Known for its complex blend of flavours and fragrant spices, Lebanese food has earned its spot on the global culinary scene for its mouthwatering and varied offerings. Lebanese cuisine has taken the world by storm, appearing in everything from upscale restaurants to lively street markets.
In this article, we'll dive into learning more about traditional Lebanese foods, examining the rich history contributing to the cuisine's unique mezze of flavours.
Lebanese cuisine tantalises the senses with its blend of Mediterranean colours, textures, and fiery Arabic flavours. Each bite expands the palate's exploration of flavour possibilities. Here are some of the most famous traditional Lebanese Foods:
Kibbeh is a popular dish in Lebanese cuisine. It's made with bulgur, spices, and raw meat that has been finely crushed. If you're interested in trying something new, you should sample kibbeh nayyeh - you'll experience a delightful combination of different flavours and textures.
Falafel is a famous Lebanese street food. It's made from ground chickpeas, fava beans, or both and is typically served as a deep-fried ball or patty. To enjoy it at its best, you can have as part of a pita bread sandwich with veggies or alongside tarator, a mix of lemon juice and tahini paste.
Tabbouleh is a salad made using bulgur, tomatoes, onions, parsley and mint. It's a tasty dish that can be eaten any time of day and is usually served with a buffet of appetisers called mezze. To make it, finely chop all of the ingredients, combine them, and drizzle a generous amount of lemon juice and olive oil all over.
Lebanese Shawarma is a well-known street food in Lebanon. It is made by roasting thin slices of lamb, beef, chicken, or other meats on a vertical rotisserie. The meat is stacked in a cone-shaped manner and slowly cooked in order to bring out the best flavour. Shawarma is similar to Greek Gyros and Turkish Doner, a popular dish in Lebanon.
Did you know that the word "shawarma" actually means "meat" and not the name of the sandwich? Fun fact!
Hummus is a popular dish that originated from the Levantine region, and it is enjoyed worldwide. It is a dip made from chickpeas, lemon juice, garlic, and tahini paste. It is a delicious and savoury dish that pairs well with different foods. You can spread it over khuboos bread or serve it as a side dish with grilled meat or chicken. It can also be used as a dip for cooked or raw vegetables.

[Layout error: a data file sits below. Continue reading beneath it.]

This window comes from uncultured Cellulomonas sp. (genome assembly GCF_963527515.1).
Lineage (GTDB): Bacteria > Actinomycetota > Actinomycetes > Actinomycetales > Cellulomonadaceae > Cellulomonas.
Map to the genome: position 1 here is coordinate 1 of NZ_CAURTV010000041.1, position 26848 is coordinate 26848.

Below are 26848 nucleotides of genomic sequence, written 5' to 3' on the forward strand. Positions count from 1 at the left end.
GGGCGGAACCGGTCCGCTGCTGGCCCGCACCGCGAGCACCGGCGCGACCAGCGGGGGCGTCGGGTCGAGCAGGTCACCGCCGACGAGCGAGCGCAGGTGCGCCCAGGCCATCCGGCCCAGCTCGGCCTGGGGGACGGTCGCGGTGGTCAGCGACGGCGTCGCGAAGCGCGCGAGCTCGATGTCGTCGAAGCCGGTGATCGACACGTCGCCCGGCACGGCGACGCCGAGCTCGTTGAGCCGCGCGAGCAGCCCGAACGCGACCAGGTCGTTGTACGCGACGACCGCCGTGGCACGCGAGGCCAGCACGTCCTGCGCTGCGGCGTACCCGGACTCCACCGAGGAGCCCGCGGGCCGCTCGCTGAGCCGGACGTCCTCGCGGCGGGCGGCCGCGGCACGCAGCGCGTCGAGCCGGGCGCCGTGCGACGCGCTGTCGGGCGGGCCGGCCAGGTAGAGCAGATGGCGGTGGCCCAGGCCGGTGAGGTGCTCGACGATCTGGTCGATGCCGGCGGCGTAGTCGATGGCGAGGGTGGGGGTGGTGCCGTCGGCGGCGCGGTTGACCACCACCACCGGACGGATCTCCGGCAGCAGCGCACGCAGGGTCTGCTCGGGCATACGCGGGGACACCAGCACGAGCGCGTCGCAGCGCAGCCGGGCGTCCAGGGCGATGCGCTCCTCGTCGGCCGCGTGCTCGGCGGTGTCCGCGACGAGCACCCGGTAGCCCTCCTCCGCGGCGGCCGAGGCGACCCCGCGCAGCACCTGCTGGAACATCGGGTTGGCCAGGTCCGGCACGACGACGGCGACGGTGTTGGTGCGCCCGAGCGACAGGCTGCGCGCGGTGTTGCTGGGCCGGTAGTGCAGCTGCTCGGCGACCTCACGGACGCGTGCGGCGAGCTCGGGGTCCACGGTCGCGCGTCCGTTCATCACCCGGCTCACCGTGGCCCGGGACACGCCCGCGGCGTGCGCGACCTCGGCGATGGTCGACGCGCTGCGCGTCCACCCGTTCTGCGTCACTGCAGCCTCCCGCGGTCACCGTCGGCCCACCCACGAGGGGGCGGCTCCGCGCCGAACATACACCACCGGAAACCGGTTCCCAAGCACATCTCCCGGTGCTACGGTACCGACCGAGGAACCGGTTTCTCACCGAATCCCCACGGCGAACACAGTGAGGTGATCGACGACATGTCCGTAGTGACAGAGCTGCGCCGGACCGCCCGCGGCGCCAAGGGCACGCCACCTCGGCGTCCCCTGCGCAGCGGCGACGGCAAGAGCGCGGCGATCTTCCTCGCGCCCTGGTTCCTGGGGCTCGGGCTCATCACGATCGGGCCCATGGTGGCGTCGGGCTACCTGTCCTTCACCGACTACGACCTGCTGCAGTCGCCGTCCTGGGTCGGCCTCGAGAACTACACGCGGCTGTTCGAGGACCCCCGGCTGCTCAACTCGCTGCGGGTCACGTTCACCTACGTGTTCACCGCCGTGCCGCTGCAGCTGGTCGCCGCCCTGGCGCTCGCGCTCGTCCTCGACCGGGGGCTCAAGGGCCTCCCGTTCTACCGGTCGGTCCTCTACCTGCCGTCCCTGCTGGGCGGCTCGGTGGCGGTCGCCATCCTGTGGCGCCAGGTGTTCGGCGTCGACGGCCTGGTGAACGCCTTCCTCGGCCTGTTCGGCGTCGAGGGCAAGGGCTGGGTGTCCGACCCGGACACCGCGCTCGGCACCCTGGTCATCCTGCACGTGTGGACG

Only expect the best and freshest when it comes to fattoush. This dish is made up of crunchy lettuce, deep-fried bread (much like croutons), and a beautiful array of crunchy and fresh vegetables. It is excellent for people who want to eat healthy without compromising on taste
Lebanon is known for its mouthwatering desserts that satisfy every taste. The most common ones are:
The nation loves this well-known cheese dish from Lebanon. It is widely found in dessert stores in Lebanon. The meal consists of cheese flatbread and semolina, with Ashta cream inside. It is served with Ashta on top, either folded into little rolls or shaped like tiny ropes. Halewit El Jeben is topped with rose petal jam and crumbled pistachios before serving.
Known as Basbousa in various Levantine locales, namoura is a sweet and hearty Lebanese dish. The cake base is a blend of sugar, semolina, and butter. It's spread out on a large round sheet and sprinkled with almonds before baking. It is dotted with flavorful sugar after baking. Ultimately, it is sliced into diamond-shaped pieces and served with sugar syrup, one piece at a time.
It's difficult to single out one dish as the most popular, but kibbeh stands out. Although kibbeh can take many forms, kibbeh nayyeh, made with finely ground raw meat—typically lamb or beef—mixed with bulgur, spices, and herbs, is the most well-known. It's frequently served with pita bread and fresh veggies, which results in a delicious fusion of flavours and textures.
Ibn Battuta Mall is ideal for individuals eager to experience Lebanese traditional foods firsthand because the spirit of exploration and discovery is alive there. In addition to being a place to shop, the mall is a crossroads of cultures that offers a culinary adventure modelled after Ibn Battuta's historical travels.
Whether you're searching for the ideal kibbeh, relishing the creamy elegance of hummus, or indulging in the crispy joys of falafel. Discover, sample, and lose yourself in this lively dining and retail destination's medley of flavours.
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